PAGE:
Britain has stunned the world and its European partners with its decision to walk out of the European Union, setting off shock waves globally.
After a bruising 10-week referendum campaign marred by vicious personal attacks, crude appeals to nationalist and racist sentiments and widespread, blatant twisting of facts by all sides to the debate, the Leave camp won with 52 per cent of votes and the Remain camp 48 per cent in a tightly fought race.
This not only represents a leap into the unknown for Britain, but also for Europe as a whole, where populists of every stripe and nation are guaranteed to demand similar referendum votes in their own countries.
The entire European Union project is now under serious threat, and averting its unravelling will preoccupy the continent's leaders for many years to come.
After the official results were out on Friday (June 24), Prime Minister David Cameron, who led efforts to get Britain to remain in the EU, announced that he would resign by October.
Mr Cameron is already facing a stock market meltdown and a nosediving national currency, and although both the Bank of England and government regulators have plans to shore up the country's critical economic infrastructure, it will be some time before financial markets regain their poise, especially since the main question for banks and investors now is whether Britain will be able to maintain its status as Europe's pre-eminent financial centre once the country is out of the EU.
Paris and Frankfurt, London's historic rivals, may now seize an opportunity to take its spot.
Mr Cameron - who will likely remain as prime minister in a caretaker capacity for a number of months - is guaranteed an icy reception when he meets his EU counterparts at a summit next week. EU leaders have always been irritated by Mr Cameron's decision to hold a referendum, a move which they regarded as both reckless and unnecessary. They will feel vindicated, and will blame Mr Cameron for the continent's predicament.
But cooler heads are likely to prevail. The last thing Europe needs now is a public spat with Britain, which may spark off a continent-wide rout for financial markets and spook international investors even further.
The process of separation is also likely to take around two years and so it may suit all EU governments to tone down their immediate grandstanding.
But events are likely to spin fast and beyond anyone's control. Populists and extreme nationalists in Europe are bound to demand similar referendums in other European countries: demands from France and Italy are already audible. Europe's "divorce" negotiations with Britain will therefore have to run against the backdrop of domestic pressures in many EU countries.
And as Mr Cameron will discover during the emergency parliamentary sessions in London early next week, the British government will struggle to get the necessary mandate it needs for the launch of the separation negotiations with the rest of the EU.
All anti-European MPs, a majority of whom belong to Mr Cameron's Conservatives, will want the government to impose immediate border controls and restrictions of immigrants; they will claim that doing anything less would pervert the expressed wish of the electorate.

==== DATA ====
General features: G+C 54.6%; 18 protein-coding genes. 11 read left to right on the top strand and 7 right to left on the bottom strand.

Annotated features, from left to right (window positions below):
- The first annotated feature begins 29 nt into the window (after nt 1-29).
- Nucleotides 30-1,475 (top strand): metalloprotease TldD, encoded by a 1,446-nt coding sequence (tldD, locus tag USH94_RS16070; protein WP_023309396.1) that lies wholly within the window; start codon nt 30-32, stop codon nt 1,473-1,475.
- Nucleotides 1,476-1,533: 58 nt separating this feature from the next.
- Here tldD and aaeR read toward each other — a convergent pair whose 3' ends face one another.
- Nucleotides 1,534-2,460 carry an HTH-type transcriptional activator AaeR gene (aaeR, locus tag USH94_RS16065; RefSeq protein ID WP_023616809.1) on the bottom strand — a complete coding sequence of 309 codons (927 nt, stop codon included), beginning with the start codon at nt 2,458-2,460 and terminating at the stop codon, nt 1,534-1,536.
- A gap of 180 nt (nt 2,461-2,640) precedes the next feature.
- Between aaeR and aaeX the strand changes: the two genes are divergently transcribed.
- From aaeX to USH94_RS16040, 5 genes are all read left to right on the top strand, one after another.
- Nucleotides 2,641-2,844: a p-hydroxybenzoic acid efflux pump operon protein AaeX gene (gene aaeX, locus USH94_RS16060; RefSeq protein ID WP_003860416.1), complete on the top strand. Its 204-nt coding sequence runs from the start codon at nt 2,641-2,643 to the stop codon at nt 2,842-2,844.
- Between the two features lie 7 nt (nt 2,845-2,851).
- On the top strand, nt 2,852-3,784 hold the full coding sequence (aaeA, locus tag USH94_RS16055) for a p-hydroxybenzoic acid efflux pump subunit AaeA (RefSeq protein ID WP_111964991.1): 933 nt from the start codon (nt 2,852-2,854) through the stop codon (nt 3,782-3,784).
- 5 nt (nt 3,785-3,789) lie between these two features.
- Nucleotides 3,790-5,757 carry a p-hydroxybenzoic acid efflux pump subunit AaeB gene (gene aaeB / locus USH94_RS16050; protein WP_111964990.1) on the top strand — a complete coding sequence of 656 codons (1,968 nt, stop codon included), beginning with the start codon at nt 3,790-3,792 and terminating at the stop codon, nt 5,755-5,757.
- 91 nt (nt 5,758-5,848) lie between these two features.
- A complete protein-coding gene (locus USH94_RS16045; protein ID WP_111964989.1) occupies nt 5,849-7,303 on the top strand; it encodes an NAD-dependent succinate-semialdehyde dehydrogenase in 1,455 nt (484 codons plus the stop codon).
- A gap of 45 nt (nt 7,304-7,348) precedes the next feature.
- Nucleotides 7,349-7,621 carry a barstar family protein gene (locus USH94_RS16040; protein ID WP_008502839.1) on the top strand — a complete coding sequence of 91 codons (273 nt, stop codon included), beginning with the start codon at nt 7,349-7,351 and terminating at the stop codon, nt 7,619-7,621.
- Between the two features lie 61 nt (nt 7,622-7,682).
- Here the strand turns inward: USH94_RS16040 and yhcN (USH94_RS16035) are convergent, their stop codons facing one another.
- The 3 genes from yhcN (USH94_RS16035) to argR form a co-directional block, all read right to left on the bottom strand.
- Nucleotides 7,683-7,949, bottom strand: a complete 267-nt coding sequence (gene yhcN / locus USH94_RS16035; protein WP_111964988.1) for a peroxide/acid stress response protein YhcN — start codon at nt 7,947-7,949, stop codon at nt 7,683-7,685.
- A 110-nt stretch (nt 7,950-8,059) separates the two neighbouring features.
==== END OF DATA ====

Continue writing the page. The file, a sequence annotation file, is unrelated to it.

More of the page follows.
But Mr Cameron cannot afford to give in to such demands; he would wish to appear to be respecting EU regulations throughout the period of the separation negotiations, and that means keeping Britain's borders open to EU nationals, however unpopular that may be.
Yet in order to hold the anti-EU lawmakers at bay, Mr Cameron would need the support of the opposition Labour. And that's a tall order as the opposition's main task now is to make the government's life unbearable in the hope that this would precipitate early general elections.
The result could well be that Britain will be gripped by political paralysis, as its prime minister struggles to even get a national mandate for the negotiations with the EU, while EU leaders demand quick answers from London.
To complicate matters further, Nato, the US-led military alliance in Europe, is also due to hold its summit in early July, where Mr Cameron will face US President Barack Obama, who has publicly urged the people of Britain to remain the EU.
Mr Obama is unlikely to take the rebuff of the British electorate personally. But the US administration is guaranteed to ask itself some searching questions about the utility of Britain as a military ally outside the EU. And a Nato summit which is supposed to be devoted to discussing the crisis in Ukraine and the tense relations between the West and Russia will be concerned instead with just maintaining a semblance of unity among the allies .
In the months to come, the people of Britain will discover that a multitude of rights they took for granted - from the freedom to travel, work or settle anywhere in Europe to the ability to buy property and save for their retirement - will suddenly appear less secure.
But that's the inevitable consequence of tearing apart arrangements which governed Britain's relations with the rest of Europe for the past half century.
Those who supported Britain's departure from the EU had dismissed warnings from experts that this is likely to prove a costly proposition. Now they will discover that the bills will pile up, and far quicker than anyone anticipated.